Fibromyalgia & Chronic Pain

Chronic Pain - Emphasizing Therapeutic Movement

What is chronic pain?

Pain is an expected part of life. It is also expected to go away. For Example, after injury our instincts tell us to limit movement by guarding, bracing, or immobilizing the affected body part. After a few days, even weeks, we carefully begin to move our painful parts and initiate the process of recovery. Pain subsides, function is restored and once again we feel likes ourselves. Unfortunately, for many, the story does not end this way.

Too frequently the process to complete recovery is unfulfilled and pain persists despite sincere efforts to work the problem out. Medication can be temporary and modestly effective at best. Chiropractic care, massage and various exercises are often ineffective and may be exacerbating. The condition is now labeled chronic.

In this situation, it is easy to understand why we commonly feel our bodies have let us down. We try hard to correct those things we feel, or have been told, are wrong with us. Yet, for chronic pain sufferers, attempts to improve posture, increase strength and flexibility or relax muscular tension are often only coping strategies and leave us confused and frustrated.

Logically, most treatment approaches assume the problem is in the part that hurts. It may not be. Today, considerable research shows that the problem involves abnormal central nervous system processing. Effective treatment must be aimed at promoting change within the body as well as within the nervous system. How can this be accomplished?

At Bellin Health, members of the Physical and Occupational Therapy utilize a combinatin of interventions in order to help decrease the effects of chronic pain. We combine our personal experience, patient values, and the results of research to implement a plan of care most suited for your individual needs. Treatment approaches utilized by our therapists can include:

  • Aerobic Conditioning
  • Manual Therapy Techniques
  • Graded Motor Imagery
  • Feldenkrais Movement Therapy
  • Aquatic Therapy
  • Graded Activity

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Fibromyalgia Overview

What is Fibromyalgia

Fibromyalgia Syndrome (FMS) is a common form of chronic, widespread musculoskeletal pain.

Despite the disabling consequences, this diagnosis remains somewhat mysterious and even controversial. Skepticism encountered from family, friends and members of the medical community has added to the frustration associated with the condition.

The American College of Rheumatology established standardized classification criteria in 1990 for FMS. Since then, research funding has been greatly increased. Although incomplete, our current understanding of FMS is remarkably greater that it was just 10 years ago.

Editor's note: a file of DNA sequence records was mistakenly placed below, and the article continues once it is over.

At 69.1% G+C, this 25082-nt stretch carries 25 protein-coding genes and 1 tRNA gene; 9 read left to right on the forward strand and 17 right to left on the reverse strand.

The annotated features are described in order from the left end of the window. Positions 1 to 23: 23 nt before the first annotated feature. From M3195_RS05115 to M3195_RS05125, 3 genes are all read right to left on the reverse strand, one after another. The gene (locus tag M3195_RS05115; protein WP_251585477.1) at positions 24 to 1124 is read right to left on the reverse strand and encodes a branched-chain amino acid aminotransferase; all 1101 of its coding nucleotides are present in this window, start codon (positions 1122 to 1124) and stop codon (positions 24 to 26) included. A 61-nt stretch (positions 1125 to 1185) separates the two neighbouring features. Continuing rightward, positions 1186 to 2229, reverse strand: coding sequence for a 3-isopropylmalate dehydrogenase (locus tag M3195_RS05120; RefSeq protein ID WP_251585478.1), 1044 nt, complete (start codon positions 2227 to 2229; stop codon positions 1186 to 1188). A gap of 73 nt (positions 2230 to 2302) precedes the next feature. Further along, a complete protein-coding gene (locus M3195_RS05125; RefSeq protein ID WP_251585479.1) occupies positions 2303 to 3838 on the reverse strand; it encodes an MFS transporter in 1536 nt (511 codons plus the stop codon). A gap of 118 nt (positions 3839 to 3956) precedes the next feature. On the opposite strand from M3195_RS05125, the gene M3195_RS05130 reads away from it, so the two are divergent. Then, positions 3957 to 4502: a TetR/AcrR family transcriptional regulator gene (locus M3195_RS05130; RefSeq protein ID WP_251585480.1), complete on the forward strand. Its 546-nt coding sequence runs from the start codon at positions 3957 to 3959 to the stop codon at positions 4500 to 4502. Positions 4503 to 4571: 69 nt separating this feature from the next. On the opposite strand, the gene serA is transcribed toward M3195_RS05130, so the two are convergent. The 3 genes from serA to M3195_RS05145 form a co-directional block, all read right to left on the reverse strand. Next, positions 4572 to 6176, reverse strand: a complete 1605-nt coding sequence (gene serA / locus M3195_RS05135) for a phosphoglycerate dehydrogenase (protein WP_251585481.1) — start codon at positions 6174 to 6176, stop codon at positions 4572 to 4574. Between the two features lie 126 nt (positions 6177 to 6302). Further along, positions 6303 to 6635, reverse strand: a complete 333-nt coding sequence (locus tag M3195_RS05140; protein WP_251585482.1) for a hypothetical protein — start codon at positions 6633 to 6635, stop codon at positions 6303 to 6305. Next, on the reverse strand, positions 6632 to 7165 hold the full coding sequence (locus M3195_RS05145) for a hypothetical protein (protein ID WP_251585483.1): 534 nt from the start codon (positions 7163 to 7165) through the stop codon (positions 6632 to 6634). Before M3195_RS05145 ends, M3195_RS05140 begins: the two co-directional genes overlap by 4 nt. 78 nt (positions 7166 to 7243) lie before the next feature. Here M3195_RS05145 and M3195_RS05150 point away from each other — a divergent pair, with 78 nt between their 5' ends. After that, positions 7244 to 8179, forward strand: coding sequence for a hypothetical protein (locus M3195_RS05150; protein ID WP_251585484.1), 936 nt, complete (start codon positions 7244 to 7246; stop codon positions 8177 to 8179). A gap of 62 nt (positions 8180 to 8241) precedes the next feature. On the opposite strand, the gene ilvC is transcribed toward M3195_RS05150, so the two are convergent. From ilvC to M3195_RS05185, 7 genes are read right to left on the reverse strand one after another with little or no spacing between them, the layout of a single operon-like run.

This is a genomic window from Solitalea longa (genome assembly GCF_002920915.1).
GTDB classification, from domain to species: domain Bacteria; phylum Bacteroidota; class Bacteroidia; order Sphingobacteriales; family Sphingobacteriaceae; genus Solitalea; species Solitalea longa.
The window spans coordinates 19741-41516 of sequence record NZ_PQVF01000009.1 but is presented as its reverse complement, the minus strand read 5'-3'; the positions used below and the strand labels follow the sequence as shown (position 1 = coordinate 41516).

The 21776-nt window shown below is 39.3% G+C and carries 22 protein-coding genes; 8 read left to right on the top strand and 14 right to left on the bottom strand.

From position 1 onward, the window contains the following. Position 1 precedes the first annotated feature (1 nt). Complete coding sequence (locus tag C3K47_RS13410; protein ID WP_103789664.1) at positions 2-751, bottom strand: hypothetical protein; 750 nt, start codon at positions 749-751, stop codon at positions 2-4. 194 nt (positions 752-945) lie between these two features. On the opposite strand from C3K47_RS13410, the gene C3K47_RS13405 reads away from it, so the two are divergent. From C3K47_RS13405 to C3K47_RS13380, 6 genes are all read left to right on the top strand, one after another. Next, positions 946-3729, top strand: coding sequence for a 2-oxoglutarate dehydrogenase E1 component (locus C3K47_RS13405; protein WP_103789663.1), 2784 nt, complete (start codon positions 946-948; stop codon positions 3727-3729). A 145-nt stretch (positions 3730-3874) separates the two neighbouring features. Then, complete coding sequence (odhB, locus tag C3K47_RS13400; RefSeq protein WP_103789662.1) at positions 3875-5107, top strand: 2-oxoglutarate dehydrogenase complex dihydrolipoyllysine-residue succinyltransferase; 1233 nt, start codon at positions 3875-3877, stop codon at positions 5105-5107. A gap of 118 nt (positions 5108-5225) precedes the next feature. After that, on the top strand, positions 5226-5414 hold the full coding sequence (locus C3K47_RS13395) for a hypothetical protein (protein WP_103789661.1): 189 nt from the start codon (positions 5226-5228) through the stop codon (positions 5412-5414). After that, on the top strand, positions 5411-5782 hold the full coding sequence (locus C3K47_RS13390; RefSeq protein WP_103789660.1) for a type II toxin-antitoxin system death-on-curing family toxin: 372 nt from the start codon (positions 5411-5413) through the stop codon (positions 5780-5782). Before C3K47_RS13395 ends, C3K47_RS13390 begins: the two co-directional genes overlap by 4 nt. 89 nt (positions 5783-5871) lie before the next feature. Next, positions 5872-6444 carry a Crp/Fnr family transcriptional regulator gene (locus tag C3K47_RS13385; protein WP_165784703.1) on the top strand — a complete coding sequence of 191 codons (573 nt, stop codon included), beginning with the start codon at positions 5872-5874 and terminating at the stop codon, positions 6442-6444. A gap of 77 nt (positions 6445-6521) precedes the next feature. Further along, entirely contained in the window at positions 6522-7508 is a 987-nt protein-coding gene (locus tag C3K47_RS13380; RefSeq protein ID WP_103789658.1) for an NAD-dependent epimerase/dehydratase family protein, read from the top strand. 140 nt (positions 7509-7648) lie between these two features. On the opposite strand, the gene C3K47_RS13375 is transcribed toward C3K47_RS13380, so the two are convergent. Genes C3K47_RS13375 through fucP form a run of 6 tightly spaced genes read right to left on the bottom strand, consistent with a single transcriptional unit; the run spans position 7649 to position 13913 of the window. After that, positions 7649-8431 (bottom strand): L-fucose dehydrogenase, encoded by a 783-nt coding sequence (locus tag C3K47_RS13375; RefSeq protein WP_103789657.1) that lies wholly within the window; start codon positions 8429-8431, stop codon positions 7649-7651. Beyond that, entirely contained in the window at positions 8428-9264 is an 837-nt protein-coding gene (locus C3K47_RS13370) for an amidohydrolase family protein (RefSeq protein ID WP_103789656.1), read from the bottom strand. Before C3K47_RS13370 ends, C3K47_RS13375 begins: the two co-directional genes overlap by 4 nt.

Today, most researchers and clinicians believe FMS involves abnormal nervous system processing. This makes FMS similar to disorders such as depression, chronic fatigue syndrome (CFS), irritable bowl syndrome (IBS), as well as phantom limb pain.

Philosophy of Care

Understanding and changing the nature of Fibromyalgia is our primary objective. Skills and knowledge acquired in the clinic must be practiced for long term benefit.

Treatment

At Bellin Health our motto “Someone Believes In You” seems particularly important. Members of our physical and occupational therapy staff are knowledgeable and skilled to help manage FMS.

Treatment includes:

  • Education-making sense of what patients are feeling
  • Manual (hands-on) therapy designed to promote movement, which relieves pain.
  • Instruction in exercises specific to each patient’s needs.
  • Preparation for aerobic activities

Getting Started

Our rehabilitation staff desires to work closely with physicians. Consult your primary care physician regarding referral to our Fibromyalgia Program.

Fibromyalgia Facts

  • Fibromyalgia means pain in the muscles, ligaments and tendons. Syndrome means a set of symptoms that occur together.
  • Pain is widespread but specific tender points are present.
  • “FMS affects 3 to 6 million Americans, and Is 6 to 8 times more common in women than in men.”
  • FMS is associated with sleep disturbance and often severe fatigue.
  • Although no tissue damage is present, FMS is not a psychological disorder
  • FMS is not a form of arthritis although the symptoms may be similar.
  • Other symptoms include:
    • Numbness / tingling in arms and / or legs
    • Sensitivity to cold
    • Headaches
    • General stiffness

Specialized physical therapy care for chronic pain and  fibromyalgia is available at:

Bellin Health Sports Medicine - West (920) 430-4750

Bellin Health Family and Medical Wellness Center - Bellevue (920) 433-7868

Neuro Team Physical Therapy  (920) 433-7995

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